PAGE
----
According to the Royal Institution of Chartered Surveyors (RICS), a chronic shortage of properties coming up for sale is the main factor in driving property prices higher recently.

According to the National Association of Estate Agents, too, what sells a house in this market seems, ironically, to be the lack of housing stock. There are around eight buyers chasing every property apparently, meaning it could result in many buyers being priced out.

Online estate agents know very well what sells a house in this market and will use savvy online marketing techniques to ensure that they obtain the best price for their sellers, even though it doesn’t seem properties are sticking around that long.

The northwest has been the surprise winner, seeing the biggest jump in value for both urban and rural homes in the past year. The average asking price in northwest towns and cities is now £199,470, 9.4% higher than a year ago; for country homes, the rise is 17.5% to a typical £365,130.

The average asking price for properties in towns and cities across England has risen by 12.9% in the past 12 months, compared with an increase of 8.3% for homes in the country. The typical price of a rural hideaway cottage is £304,620, £36,470 less than a town dwelling, which is for sale at £341,090.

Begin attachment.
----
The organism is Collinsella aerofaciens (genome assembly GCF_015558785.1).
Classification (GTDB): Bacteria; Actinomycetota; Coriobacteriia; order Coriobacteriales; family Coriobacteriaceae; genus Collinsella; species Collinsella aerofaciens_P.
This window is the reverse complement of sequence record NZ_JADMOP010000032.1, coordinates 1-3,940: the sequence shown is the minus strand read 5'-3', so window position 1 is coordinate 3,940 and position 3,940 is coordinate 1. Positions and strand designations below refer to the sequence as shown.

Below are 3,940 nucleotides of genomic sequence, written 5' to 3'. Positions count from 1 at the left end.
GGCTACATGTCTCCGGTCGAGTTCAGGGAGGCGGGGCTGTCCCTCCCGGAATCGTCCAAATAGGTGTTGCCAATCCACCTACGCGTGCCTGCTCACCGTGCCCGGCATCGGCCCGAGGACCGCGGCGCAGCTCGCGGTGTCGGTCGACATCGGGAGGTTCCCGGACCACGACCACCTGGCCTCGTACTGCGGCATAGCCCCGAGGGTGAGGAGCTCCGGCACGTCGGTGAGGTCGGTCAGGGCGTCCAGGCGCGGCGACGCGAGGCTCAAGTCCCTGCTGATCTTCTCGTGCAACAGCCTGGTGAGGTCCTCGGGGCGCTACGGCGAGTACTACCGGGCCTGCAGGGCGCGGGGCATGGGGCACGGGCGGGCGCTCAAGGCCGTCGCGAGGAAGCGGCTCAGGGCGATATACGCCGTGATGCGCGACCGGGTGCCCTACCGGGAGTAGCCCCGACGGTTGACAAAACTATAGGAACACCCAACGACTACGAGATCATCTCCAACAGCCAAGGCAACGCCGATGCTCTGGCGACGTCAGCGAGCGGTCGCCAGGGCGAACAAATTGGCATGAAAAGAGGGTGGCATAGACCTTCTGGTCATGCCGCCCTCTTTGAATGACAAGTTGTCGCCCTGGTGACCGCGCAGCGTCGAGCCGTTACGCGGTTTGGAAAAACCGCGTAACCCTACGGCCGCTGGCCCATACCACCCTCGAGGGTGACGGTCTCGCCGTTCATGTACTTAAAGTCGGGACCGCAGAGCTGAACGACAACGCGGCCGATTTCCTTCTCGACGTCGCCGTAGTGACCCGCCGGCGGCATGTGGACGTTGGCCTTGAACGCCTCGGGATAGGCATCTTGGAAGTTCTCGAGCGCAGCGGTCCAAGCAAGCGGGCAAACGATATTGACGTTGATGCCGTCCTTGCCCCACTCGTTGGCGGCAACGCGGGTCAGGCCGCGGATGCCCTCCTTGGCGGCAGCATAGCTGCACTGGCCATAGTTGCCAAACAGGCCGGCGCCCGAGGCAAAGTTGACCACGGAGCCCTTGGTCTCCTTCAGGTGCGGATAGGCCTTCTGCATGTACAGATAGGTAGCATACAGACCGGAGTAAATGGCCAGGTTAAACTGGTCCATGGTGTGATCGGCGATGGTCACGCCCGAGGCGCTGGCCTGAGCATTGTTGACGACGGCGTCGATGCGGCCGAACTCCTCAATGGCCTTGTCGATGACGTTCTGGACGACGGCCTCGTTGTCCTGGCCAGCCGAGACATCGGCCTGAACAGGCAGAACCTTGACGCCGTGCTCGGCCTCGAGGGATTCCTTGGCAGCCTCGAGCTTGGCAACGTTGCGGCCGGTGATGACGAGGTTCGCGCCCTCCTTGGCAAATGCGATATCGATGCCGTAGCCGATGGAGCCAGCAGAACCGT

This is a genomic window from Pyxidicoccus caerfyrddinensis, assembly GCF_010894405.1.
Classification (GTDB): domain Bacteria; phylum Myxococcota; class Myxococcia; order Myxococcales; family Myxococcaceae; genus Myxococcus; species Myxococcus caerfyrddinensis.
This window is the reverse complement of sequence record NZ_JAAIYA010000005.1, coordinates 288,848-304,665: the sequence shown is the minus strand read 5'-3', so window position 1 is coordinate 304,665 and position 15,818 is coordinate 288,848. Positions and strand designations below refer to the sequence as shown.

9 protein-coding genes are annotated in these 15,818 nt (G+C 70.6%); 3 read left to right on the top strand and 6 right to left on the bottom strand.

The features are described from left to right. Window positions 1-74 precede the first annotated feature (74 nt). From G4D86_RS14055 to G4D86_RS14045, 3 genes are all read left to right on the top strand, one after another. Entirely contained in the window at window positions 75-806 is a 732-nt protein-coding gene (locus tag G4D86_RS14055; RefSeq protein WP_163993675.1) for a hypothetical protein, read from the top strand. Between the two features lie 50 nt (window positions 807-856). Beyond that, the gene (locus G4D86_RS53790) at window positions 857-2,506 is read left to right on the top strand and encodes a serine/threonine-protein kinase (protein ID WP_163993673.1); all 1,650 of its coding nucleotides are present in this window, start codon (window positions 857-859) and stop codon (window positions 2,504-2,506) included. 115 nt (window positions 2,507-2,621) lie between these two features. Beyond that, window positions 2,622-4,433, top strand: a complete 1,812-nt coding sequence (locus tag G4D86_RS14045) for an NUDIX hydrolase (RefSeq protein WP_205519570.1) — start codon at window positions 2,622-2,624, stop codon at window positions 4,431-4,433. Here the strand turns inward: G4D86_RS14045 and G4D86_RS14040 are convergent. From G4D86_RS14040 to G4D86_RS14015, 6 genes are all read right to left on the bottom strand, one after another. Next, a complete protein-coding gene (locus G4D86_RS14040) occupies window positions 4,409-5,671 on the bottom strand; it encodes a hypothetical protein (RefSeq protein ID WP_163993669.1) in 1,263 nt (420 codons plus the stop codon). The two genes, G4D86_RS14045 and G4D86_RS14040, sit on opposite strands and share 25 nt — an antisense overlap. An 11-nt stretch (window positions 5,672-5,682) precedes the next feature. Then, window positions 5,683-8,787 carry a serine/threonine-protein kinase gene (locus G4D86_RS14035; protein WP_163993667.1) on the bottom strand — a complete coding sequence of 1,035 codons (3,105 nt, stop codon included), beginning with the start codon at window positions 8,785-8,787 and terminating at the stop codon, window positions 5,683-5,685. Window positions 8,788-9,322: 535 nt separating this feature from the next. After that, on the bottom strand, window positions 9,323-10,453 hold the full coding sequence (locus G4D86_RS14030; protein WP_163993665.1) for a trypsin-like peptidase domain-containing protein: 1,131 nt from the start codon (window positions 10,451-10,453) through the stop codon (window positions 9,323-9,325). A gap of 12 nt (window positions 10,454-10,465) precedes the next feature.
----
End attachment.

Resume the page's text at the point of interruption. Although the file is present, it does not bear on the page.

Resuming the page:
According to recent figures, January saw the biggest hike in property prices since May 2007, nearly 7 years ago! Property prices across England and Wales rose by 1.5% in January. 90% of local authorities are now seeing price growth with the average property value jumping to £241,101. The repossession rate in 2013 was also lower than at any time since 2007 and the Governor of the Bank of England recognised early signs of a recovery, increasing his forecast for growth this year from 2.8% to 3.4% so the economic news seems to back up such optimism.

Growth in rural areas has been driven by buyers seeking out more affordable prices this Spring. The time taken to sell a property has also fallen to its lowest level since 2007 with the average time from advertising a home for sale to accepting an offer now less than 8.5 weeks, a fortnight lower than in the same period of 2012.

Households are saving less and spending more, apparently. Yet there are warnings that the recovery is neither balanced nor sustainable. This patchy picture is repeated in the house market. Even though the countryside is starting to see signs of life, there is a gulf separating the performance of homes there from that of their urban counterparts so the answer to the question, ‘what sells a house in this market’, seems to vary depending on geographical location.

When it comes to the property itself, regardless of location, there are some standard things that help when it comes to what sells a house in this market. First impressions count. Tidy up outside, complete all those half-finished DIY jobs, tidy the garden, get rid of unwanted pet smells, clean carpets, deodorise and generally repaint to neutral colours internally.